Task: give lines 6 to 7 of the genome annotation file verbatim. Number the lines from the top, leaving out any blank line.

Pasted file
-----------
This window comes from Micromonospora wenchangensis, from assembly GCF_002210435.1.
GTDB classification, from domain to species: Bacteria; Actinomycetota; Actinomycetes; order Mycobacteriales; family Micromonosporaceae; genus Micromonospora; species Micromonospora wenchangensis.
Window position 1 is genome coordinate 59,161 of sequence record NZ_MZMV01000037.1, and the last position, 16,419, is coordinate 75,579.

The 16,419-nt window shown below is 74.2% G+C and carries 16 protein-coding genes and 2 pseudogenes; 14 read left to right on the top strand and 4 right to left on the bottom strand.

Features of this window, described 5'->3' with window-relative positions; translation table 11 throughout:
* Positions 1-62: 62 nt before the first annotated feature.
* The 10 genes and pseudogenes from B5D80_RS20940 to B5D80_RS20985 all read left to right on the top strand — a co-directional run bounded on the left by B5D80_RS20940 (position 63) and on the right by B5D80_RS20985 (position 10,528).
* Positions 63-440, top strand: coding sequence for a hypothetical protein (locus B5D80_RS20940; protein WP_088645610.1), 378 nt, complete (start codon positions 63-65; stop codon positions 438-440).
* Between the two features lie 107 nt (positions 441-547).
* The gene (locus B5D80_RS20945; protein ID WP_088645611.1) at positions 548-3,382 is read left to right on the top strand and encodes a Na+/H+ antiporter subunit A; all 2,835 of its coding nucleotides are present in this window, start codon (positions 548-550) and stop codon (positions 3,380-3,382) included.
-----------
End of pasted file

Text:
* Positions 1-62: 62 nt before the first annotated feature.
* The 10 genes and pseudogenes from B5D80_RS20940 to B5D80_RS20985 all read left to right on the top strand — a co-directional run bounded on the left by B5D80_RS20940 (position 63) and on the right by B5D80_RS20985 (position 10,528).